Banner: Maddock Films, Jio Cinemas
Producer: Dinesh Vijan
Director: Mikhil Musale
Cast: Rajkummar Rao, Boman Irani, Paresh Rawal, Mouni Roy, Sumeet Vyas, Mohan Joshi, Gajraj Rao, Abhishek Banerjee, Amyra Dastur
Writers: Mikhil Musale, Karan Vyas, Parinda Joshi, Niren Bhatt
Comedy is one of the most difficult genres to execute and there is no denying that just having a good premise is not enough. It has to be supported by stellar writing, both in screenplay and dialogue, along with a cast that can nail the comic timing. And if it is a comedy that does not rely on slapstick, this factor becomes all the more important. Add to that a comedy based on a taboo subject, and the task becomes all the more challenging.
Mikhil Musale, who makes his Bollywood directorial debut with Made In China, attempts all of the above-mentioned elements. The film is a challenging task and more so for a first-time Bollywood director.
Raghuvir Mehta is a man with dreams. He has a family business of selling Nepali carpets, but he aspires to be an entrepreneur. When he is not coming up with ideas to make money, he is watching videos of successful businessman Abhay Chopra. His wife Rukmani is his constant support in everything he does. His uncle and cousin Devraj are well-to-do and provide his family with financial help when needed. But with that also come constant humiliation and taunts about his various failed ventures.
Under the pretext of helping him, Devraj takes Raghu to China where he has a business meeting with Tanmay Shah, a marketing guru. Tanmay takes an immediate liking to Raghu and gives him some business advice. When Raghu accidentally stumbles upon a Chinese virility product, encouraged by Tanmay's words he decides to start selling it in India. He connects with sexologist Dr Vardhi and the two along with a small team of well-wishers start RV Corporation and their product is Magic Soup! After a few initial hiccups the soup starts selling like hotcakes. But then a major incident puts everything in jeopardy including Raghu's family life.
What exactly is this incident? How does it affect Raghu? Does Vardhi and Raghu's partnership survive this calamity? What happens to his relationship with Rukmani? All that and more unravels as the story progresses.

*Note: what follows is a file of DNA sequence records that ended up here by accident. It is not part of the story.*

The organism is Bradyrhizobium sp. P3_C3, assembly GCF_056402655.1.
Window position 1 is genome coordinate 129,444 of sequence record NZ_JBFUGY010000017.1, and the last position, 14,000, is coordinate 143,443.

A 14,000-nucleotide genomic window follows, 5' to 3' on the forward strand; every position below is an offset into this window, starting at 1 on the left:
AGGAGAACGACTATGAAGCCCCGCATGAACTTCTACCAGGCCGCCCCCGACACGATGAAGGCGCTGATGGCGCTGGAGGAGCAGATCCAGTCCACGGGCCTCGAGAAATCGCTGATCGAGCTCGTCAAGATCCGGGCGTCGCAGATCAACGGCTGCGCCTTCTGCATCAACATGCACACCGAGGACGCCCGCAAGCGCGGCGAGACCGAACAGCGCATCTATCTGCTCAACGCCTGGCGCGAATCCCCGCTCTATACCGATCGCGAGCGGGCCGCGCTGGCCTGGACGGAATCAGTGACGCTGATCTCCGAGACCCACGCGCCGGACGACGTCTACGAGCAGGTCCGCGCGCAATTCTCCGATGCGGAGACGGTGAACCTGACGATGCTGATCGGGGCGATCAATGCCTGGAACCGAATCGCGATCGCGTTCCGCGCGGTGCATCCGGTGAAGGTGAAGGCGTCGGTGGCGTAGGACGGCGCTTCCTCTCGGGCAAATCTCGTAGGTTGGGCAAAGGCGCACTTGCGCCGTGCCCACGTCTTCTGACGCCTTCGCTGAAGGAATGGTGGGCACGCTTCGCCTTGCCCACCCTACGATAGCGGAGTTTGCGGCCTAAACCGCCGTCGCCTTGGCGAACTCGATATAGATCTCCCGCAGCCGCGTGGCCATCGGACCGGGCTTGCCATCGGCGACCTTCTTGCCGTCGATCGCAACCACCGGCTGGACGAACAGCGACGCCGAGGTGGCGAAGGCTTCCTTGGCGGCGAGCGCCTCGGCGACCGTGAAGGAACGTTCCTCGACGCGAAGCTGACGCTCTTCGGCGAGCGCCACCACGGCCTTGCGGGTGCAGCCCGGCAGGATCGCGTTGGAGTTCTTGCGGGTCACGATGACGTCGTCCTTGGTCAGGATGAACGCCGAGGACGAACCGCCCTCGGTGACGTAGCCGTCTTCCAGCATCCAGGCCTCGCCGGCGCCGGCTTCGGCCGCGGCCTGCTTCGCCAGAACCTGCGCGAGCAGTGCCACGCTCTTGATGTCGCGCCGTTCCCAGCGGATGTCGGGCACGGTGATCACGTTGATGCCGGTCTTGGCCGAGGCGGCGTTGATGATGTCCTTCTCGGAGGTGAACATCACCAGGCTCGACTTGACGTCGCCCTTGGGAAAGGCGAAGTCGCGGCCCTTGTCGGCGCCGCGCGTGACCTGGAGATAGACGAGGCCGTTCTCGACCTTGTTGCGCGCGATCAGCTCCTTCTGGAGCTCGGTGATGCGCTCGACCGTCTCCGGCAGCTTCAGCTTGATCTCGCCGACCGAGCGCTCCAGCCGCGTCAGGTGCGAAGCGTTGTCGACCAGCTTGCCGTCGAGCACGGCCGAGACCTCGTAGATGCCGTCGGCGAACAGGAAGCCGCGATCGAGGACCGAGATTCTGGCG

The writers of Made In China have an interesting premise at hand. There is plenty of scope for jokes and at the same time to talk about the issue they want to highlight. They manage to tick almost all the boxes except that the film falters slightly in execution. While the film at its heart is the story of Raghu but the underlying message is how as a society we still cringe to talk about sex and sex-related issues. And the writing takes some time to get to this point, even though sporadically we get glimpses of the issue being highlighted in some scenes. And these are the moments that lift the film. The dialogue is definitely funny and subtle enough to create the needed impact. Full marks to the art and camera department for capturing the life of a middle-class struggling businessman from Ahmedabad as well as the busy and crowded streets of China. The music has the flavour of Gujarat and is used decently well in the narrative, without being overindulgent.
There are three really standout performances in the film. First, there is Rajkummar Rao who takes on Raghu with absolute ease. He captures the nuances of not just the language but also the mannerisms. The slight paunch and unibrow are a good match to the vulnerability and innocence of his character. At the same time, he exudes the right amount of sincerity and shrewdness that Raghu would have. Then there is Boman Irani. As Dr Vardhi he is a treat to watch. He has the best lines and he delivers them as if they were second nature to him. And it is this simplicity in his approach that makes every punchline land perfectly. There are two scenes in which he really shines, the seminar on sex, glimpses of which are seen in the trailer, and his monologue in the climax. And finally, we have Paresh Rawal. The seasoned actor has just three to four scenes, but he hits the nail on the head every time he comes on screen. As Tanmay Shah, he is a delight. Gajraj Rao as Abhay Chopra is underutilised. An actor of his calibre should have had more to do. Sumeet Vyas as Devraj and Manoj Joshi as his father have nothing much to do. Mouni Roy as Rukmani has her moments, but she mostly seems like a misfit in the role.
Verdict: An entertaining watch with a relevant message